45
45
Stilt Step, Marquesas Islands, French Polynesia
Estimate
4,0006,000
LOT SOLD. 27,500 USD
JUMP TO LOT
45
Stilt Step, Marquesas Islands, French Polynesia
Estimate
4,0006,000
LOT SOLD. 27,500 USD
JUMP TO LOT

Details & Cataloguing

Art of Africa, Oceania, and the Americas

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New York

Stilt Step, Marquesas Islands, French Polynesia

Provenance

Lynda Cunningham, New York

Catalogue Note

Among the most distinctive art forms of the Marquesas Islands are stilt steps, or tapuvae, which were traditionally made by specialist stilt-makers known as tuhuna vaeake. The especially rich and complex iconography of the present lot illustrates the great imagination of these carvers, and the love of multiplied motifs and figures which is characteristic of Marquesan art.

Here the composition is dominated by the large, upper figure, or tiki, which is depicted looking over its shoulder, its backside facing outwards in a pose that Ivory suggests 'may represent an insult or a challenge to a competitor.' (Kjellgren & Ivory, Adorning the World: Art of the Marquesas Islands, 2005, p. 98). Stilt steps with the main figure looking backwards are rare, and certain features of the present example make it rarer still, if not unique. Generally tapuvae of this type depict the upper face emerging from between stylized, upraised 'arms', which support the curved footrest. Here, the arms have been replaced by two tiki figures, who are posed upside down, with their feet disappearing into the footrest. A hand emerges surreally from the top of the heads of these two inverted caryatids. This extraordinarily inventive composition 'rests' on the head of a second, outward facing figure, who stands in a characteristic pose, with his legs tensed and hands resting on his stomach. See Oldman, The Oldman Collection of Polynesian Artifacts, 1943, pl. 111, nos. 242 & 243, for two stilt-steps of similar form to the present lot.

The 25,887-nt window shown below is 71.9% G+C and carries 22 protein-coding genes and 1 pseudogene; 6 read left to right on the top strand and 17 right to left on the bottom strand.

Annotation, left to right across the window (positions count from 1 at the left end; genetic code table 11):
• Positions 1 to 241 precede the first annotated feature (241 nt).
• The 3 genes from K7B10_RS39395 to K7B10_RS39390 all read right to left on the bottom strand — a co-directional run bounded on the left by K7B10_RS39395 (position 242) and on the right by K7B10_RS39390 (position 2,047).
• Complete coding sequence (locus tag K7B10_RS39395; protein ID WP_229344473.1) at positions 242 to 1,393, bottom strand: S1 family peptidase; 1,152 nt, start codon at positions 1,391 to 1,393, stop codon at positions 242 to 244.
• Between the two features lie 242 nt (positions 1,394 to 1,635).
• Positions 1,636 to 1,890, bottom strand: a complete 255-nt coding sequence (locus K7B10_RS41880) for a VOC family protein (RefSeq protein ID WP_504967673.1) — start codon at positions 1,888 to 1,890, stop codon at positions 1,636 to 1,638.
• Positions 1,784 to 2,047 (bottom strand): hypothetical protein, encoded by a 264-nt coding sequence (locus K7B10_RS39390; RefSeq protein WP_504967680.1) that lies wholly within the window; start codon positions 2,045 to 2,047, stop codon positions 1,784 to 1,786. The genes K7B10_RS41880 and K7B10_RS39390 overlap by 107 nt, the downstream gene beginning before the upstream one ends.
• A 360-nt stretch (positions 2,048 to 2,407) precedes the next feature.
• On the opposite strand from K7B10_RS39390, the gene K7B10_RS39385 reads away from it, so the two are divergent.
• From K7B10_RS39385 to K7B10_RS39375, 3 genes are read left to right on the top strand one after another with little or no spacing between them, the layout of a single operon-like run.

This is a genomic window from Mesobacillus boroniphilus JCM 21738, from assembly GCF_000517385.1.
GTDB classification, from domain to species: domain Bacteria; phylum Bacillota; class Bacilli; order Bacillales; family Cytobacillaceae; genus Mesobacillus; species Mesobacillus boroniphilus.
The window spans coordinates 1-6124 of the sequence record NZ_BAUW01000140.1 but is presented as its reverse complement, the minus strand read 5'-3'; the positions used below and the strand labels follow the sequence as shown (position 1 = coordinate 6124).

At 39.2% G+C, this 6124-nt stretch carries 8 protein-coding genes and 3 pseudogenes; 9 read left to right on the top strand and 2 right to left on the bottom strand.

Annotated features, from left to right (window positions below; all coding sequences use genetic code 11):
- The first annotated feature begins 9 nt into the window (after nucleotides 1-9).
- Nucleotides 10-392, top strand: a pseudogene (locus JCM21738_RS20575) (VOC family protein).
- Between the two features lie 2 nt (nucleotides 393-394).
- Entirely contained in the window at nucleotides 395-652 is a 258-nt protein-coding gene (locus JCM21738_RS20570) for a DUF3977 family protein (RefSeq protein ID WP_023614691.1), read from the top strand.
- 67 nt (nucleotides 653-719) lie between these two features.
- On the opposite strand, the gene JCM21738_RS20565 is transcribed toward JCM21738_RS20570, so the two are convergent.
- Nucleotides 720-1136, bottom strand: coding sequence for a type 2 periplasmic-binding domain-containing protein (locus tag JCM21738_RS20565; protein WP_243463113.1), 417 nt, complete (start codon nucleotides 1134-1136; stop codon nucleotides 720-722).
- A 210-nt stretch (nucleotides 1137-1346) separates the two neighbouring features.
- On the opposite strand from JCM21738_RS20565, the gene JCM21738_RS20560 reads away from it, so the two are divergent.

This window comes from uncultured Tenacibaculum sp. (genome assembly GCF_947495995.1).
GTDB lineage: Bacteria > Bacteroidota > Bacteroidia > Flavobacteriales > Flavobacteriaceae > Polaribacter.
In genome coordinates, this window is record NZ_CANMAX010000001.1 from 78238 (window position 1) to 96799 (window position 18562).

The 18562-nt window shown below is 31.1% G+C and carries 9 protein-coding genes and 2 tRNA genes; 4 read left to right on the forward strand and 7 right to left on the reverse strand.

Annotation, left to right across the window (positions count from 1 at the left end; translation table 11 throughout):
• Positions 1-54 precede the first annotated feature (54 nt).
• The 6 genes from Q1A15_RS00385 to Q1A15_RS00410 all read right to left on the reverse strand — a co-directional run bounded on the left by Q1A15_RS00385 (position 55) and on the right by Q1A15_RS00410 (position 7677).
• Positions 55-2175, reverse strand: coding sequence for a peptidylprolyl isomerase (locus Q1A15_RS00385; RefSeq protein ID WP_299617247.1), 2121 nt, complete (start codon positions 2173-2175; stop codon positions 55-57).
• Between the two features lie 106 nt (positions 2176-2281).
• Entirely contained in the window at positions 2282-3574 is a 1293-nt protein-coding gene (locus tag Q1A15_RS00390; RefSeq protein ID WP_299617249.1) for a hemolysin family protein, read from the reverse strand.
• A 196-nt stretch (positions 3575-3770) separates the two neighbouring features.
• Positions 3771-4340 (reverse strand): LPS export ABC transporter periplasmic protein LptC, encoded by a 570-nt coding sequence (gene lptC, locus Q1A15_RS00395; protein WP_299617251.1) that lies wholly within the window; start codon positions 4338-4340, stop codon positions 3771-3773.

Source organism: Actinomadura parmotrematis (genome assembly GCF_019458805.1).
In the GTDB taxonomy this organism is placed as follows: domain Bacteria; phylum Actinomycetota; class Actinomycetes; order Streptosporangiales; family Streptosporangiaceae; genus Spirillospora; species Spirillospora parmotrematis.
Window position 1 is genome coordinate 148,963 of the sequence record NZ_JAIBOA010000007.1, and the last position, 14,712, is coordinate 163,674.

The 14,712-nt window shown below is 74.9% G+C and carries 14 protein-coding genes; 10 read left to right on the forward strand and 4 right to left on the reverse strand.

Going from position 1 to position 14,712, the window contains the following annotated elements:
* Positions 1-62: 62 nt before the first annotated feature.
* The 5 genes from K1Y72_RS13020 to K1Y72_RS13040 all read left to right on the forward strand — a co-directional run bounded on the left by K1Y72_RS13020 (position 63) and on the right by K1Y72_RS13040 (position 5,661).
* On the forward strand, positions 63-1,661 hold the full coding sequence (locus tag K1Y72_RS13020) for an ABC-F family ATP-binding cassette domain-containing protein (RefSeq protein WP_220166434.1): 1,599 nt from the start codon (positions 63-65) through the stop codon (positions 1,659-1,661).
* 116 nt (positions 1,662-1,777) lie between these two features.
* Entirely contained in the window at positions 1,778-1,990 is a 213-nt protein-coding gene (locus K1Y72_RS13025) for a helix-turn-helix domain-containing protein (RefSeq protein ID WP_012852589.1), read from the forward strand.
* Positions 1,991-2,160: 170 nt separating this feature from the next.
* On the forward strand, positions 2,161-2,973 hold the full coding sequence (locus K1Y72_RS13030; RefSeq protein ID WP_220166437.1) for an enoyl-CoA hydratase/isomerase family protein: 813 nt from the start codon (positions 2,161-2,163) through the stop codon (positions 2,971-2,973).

Stilt steps were bound to plain poles known as totoko, with the entire stilt known as vaeake. Handy notes that their use was strictly forbidden to women, and that 'contests between champions of tribes constituted the central feature of one of the great memorial feasts for the dead [...]' (Handy, The Native Culture in the Marquesas, 1923, p. 297). Langsdorff relates that 'one of the favourite amusements among [Marquesans] is running on stilts [...] At their great public festivals they run [...] for wagers, in which each tries to cross the other, and throw him down; if this is accomplished, the person thrown becomes the laughing-stock of the whole company. We were the more astonished at the dexterity shewn by them as they run on the dancing-place, which, being paved with smooth stones, must greatly increase the difficulty.' (Langsdorff, Voyages and Travels, 1813, pp. 168-169).

Art of Africa, Oceania, and the Americas

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New York